For two decades, 59-year-old Cliff Haskins was a fixture on the high school football sidelines throughout Prince George’s County. He spent 14 years as the head football coach at Oxon Hill High School and most recently spent six years as an assistant at Flowers High School in Springdale.
Remembering a Maryland High School Football Coach
Flowers coach killed in crash
While those who knew him say winning was always important to coach Haskins, and many of his teams did win, his goal was to groom young men.
“The leadership he taught me, always stand up for everyone,” said Flowers quarterback Thomas Lawrence. “During practice he always told me to be a leader no matter where you were are on or off the field.”
But football was Haskin’s second career. His son said he spent 21 years cleaning up the streets of D.C. as a Metropolitan Police Department detective. After retiring, he used that experience from the force to mentor children. Along with coaching, he became a security officer at Flowers, and principal Helena Nobles-Jones said it didn’t take long for Haskins to make his mark.
"Right now, when I’m walking and the kids on the rail [above the hallway], they see me coming and they jump back because they know they shouldn’t be on there anymore,” said Nobles-Jones. “Because of Cliff.”
As tough as he was, Nobles-Jones said the kids always confided in him. It was his positive outlook that made students believe no matter what their situation, with hard work the sky was the limit.
“You wouldn’t think he was a retired policeman,” said Nobles-Jones. “You would think he was a minister, or a social worker, or a personal worker, or a psychologist. He was all those things all rolled into one, providing security for the building.”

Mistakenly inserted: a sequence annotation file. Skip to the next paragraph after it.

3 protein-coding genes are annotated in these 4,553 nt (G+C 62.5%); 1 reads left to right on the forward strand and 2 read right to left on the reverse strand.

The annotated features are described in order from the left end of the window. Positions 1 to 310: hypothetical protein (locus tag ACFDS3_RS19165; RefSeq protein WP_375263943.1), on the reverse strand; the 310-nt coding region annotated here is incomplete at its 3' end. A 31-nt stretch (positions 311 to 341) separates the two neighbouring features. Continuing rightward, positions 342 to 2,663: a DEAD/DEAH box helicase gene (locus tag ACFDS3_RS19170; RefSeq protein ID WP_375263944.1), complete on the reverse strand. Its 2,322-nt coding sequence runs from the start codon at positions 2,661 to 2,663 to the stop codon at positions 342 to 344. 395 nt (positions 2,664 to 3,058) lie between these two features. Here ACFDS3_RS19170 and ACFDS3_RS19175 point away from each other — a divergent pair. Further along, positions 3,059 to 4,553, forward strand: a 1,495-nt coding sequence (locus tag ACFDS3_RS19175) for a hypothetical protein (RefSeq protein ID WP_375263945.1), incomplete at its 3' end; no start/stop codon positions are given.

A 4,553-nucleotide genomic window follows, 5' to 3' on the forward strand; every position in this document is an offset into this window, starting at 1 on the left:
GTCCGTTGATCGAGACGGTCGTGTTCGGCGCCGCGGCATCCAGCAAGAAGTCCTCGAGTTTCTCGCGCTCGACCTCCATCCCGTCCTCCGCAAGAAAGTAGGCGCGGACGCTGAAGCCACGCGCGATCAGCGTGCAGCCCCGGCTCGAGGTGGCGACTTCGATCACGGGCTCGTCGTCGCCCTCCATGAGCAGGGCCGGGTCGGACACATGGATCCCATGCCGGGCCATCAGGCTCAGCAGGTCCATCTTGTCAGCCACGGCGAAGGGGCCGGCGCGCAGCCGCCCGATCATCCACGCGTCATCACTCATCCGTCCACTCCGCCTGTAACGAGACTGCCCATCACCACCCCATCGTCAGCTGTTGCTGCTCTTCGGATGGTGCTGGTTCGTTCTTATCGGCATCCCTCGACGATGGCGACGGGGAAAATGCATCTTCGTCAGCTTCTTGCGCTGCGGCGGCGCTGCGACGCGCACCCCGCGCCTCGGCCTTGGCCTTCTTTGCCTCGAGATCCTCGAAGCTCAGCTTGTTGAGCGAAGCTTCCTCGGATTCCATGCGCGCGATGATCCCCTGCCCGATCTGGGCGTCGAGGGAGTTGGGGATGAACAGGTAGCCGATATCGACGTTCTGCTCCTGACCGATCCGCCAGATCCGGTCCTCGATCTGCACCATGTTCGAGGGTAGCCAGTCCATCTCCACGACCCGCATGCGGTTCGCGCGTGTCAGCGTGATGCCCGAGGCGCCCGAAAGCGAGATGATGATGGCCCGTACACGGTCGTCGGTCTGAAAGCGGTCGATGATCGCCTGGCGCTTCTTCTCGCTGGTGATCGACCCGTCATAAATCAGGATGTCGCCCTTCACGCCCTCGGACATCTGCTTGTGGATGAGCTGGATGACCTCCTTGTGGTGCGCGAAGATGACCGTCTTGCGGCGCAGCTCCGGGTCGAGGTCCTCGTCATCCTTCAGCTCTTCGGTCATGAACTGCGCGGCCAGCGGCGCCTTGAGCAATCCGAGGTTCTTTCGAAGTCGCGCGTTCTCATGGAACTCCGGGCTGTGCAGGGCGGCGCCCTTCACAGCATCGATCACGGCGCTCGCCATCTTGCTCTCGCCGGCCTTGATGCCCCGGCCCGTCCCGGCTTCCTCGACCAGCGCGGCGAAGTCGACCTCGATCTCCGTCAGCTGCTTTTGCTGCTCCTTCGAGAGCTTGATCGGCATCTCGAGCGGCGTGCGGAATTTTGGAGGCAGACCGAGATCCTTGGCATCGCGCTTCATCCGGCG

Haskins died Tuesday night when he suffered a heart attack driving to work and crashed his SUV into a guard rail on Indian Head Highway.
“It’s pretty tough right now,” said Flowers head coach Michael Mayo. “I’ve known Cliff for a while and Cliff was a big part of building this county to what it is in football.”
His son told NBC4 Haskins had no prior health problems. That news added to the shock for the coaches and players he touched over the years. But his football family at Flowers, where formers players come back and work out say even in death he taught everyone a lesson.
“You never know when the end of your life going to be,” said former player Joseph Medley. “You gotta live everyday like it’s your last. It’s not just all about fun but do what you have to do, and making sure your legacy is continued when you’re gone.”
Flowers is dedicating the upcoming football season to Haskins.